Mountain State Small-Game Hunting

Mountain State Small-Game Hunting

Rabbit and squirrel seekers have plenty to look forward to right through to the end of our state's long small-game season. Here's where you should try. (December 2007)

Photo by Ron Sinfelt.

Sometimes one wants to go hunting just for the joy of being a field. That certainly was the case last January when friend Tim Wimer and I decided to drive to the Potts Creek Wildlife Management Area (WMA) in Monroe County to go squirrel hunting. As we left my house, a gusty wind blew across the landscape. The sky was colored cobalt blue, and I told Tim that we weren't likely to see any silvertails, let along bag any.

By the time we arrived, the wind speed had topped 20 mph, and a crusting of snow blanketed much of the public land. Undeterred, we left the vehicle and began still-hunting down an old logging road. Not long after we had entered the forest, Tim and I came across numerous turkey tracks, evidence that the birds had been using the tote road in great numbers.

Next, we happened too close to a hollow tree where a barred owl was waiting out the daytime hours. The owl flushed, and after we recovered from the shock of its abrupt departure, we continued up the road toward a highland flat that was our destination. Our next point of interest was a heavily worn trail where deer tracks and droppings characterized the path.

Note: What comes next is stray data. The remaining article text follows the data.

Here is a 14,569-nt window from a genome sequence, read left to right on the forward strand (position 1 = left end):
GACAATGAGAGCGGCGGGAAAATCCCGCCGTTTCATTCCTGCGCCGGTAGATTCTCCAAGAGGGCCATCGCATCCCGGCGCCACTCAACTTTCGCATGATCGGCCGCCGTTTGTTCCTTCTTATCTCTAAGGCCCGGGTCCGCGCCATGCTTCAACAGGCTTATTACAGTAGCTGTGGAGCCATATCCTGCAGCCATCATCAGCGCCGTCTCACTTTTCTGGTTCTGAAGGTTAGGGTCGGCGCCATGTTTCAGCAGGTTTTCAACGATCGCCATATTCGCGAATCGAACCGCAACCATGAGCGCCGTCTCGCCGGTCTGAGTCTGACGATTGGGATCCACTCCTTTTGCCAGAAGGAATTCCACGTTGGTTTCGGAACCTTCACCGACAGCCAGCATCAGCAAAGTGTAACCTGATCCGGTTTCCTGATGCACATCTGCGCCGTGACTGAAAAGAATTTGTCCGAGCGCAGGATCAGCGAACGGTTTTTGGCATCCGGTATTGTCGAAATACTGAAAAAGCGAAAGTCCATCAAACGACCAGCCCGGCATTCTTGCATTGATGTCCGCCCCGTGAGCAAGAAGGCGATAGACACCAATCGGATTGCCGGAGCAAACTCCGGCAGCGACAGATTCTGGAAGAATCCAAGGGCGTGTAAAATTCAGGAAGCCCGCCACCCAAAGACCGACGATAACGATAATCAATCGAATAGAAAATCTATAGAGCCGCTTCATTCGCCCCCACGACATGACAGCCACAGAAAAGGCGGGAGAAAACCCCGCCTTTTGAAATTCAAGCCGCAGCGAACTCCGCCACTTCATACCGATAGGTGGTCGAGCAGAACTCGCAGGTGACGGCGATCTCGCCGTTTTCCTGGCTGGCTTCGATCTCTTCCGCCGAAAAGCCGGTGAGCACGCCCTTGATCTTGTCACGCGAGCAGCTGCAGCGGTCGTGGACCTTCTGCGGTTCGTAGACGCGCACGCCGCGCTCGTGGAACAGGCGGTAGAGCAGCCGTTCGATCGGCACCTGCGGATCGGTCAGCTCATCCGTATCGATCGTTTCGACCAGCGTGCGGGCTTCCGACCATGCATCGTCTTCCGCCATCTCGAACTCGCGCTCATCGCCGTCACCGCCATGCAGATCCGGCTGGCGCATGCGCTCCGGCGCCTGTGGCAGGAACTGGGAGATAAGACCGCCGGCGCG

Last, we stopped at the mountain flat that had been our primary destination. Tim and I found where squirrels had cut some red oak acorns, evidence enough that the bushytails had found the area to their liking. Unfortunately, and certainly not to our surprise, the squirrels were not bounding about the flat because of the inclement conditions.

By then, the wind was whistling through the treetops at some 30 mph, and my friend and I both had begun to shiver. We quickly ambled down the mountain, returned to the vehicle, and turned the heater on high, and sped off to a local restaurant where we enjoyed lunch. Neither of us had glimpsed so much as a tail from a bushytail, but I was very well pleased with our "hunting" that day. (Continued)

If someone is not a late-season squirrel or rabbit hunter, it might be hard for that individual to fathom how our outing could have been such a success. However, consider these findings from the day afield. I ascertained that plenty of turkeys had made it through the fall season and that the Potts Creek WMA might be a good place to hunt the following spring.

I had learned that barred owls live in this particular parcel and that imitating the "who cooks for you" sounds this coming spring might cause a tom to turn on. I had determined where a hot stand site for deer could be, and the evidence of an abundance of acorns meant that the game animals should make it through the winter in good shape. In addition, the squirrel cuttings certainly showed that a return visit in a few days might prove to be a good time to harvest a silvertail or two. Therefore, the day really couldn't have gone much better.